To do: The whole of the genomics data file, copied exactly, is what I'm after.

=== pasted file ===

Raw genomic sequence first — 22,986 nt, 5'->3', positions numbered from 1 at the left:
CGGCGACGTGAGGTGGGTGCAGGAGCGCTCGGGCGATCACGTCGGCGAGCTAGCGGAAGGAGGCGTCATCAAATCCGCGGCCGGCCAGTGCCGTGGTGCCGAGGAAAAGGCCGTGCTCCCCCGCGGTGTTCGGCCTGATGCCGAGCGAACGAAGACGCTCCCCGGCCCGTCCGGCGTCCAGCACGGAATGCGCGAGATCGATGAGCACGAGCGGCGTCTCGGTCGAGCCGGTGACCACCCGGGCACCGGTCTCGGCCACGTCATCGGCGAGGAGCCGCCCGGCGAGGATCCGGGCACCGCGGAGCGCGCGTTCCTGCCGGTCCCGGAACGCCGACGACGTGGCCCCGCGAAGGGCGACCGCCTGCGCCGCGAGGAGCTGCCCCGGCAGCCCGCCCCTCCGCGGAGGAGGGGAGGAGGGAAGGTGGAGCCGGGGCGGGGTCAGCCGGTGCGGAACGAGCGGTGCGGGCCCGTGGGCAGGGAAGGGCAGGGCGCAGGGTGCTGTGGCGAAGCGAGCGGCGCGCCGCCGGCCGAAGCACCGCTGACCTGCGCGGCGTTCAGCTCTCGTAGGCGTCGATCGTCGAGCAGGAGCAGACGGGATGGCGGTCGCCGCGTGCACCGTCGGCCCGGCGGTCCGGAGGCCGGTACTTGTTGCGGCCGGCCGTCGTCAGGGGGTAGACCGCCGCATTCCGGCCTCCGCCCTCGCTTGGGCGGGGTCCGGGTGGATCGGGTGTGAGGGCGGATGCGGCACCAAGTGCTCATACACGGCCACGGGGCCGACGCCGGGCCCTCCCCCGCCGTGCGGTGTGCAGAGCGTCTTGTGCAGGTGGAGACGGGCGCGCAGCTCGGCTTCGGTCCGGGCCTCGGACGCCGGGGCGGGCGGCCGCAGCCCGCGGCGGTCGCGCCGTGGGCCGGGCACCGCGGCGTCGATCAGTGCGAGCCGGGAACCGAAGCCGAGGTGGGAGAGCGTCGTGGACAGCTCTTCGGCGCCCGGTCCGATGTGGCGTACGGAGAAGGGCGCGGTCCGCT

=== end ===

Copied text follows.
Raw genomic sequence first — 22,986 nt, 5'->3', positions numbered from 1 at the left:
CGGCGACGTGAGGTGGGTGCAGGAGCGCTCGGGCGATCACGTCGGCGAGCTAGCGGAAGGAGGCGTCATCAAATCCGCGGCCGGCCAGTGCCGTGGTGCCGAGGAAAAGGCCGTGCTCCCCCGCGGTGTTCGGCCTGATGCCGAGCGAACGAAGACGCTCCCCGGCCCGTCCGGCGTCCAGCACGGAATGCGCGAGATCGATGAGCACGAGCGGCGTCTCGGTCGAGCCGGTGACCACCCGGGCACCGGTCTCGGCCACGTCATCGGCGAGGAGCCGCCCGGCGAGGATCCGGGCACCGCGGAGCGCGCGTTCCTGCCGGTCCCGGAACGCCGACGACGTGGCCCCGCGAAGGGCGACCGCCTGCGCCGCGAGGAGCTGCCCCGGCAGCCCGCCCCTCCGCGGAGGAGGGGAGGAGGGAAGGTGGAGCCGGGGCGGGGTCAGCCGGTGCGGAACGAGCGGTGCGGGCCCGTGGGCAGGGAAGGGCAGGGCGCAGGGTGCTGTGGCGAAGCGAGCGGCGCGCCGCCGGCCGAAGCACCGCTGACCTGCGCGGCGTTCAGCTCTCGTAGGCGTCGATCGTCGAGCAGGAGCAGACGGGATGGCGGTCGCCGCGTGCACCGTCGGCCCGGCGGTCCGGAGGCCGGTACTTGTTGCGGCCGGCCGTCGTCAGGGGGTAGACCGCCGCATTCCGGCCTCCGCCCTCGCTTGGGCGGGGTCCGGGTGGATCGGGTGTGAGGGCGGATGCGGCACCAAGTGCTCATACACGGCCACGGGGCCGACGCCGGGCCCTCCCCCGCCGTGCGGTGTGCAGAGCGTCTTGTGCAGGTGGAGACGGGCGCGCAGCTCGGCTTCGGTCCGGGCCTCGGACGCCGGGGCGGGCGGCCGCAGCCCGCGGCGGTCGCGCCGTGGGCCGGGCACCGCGGCGTCGATCAGTGCGAGCCGGGAACCGAAGCCGAGGTGGGAGAGCGTCGTGGACAGCTCTTCGGCGCCCGGTCCGATGTGGCGTACGGAGAAGGGCGCGGTCCGCT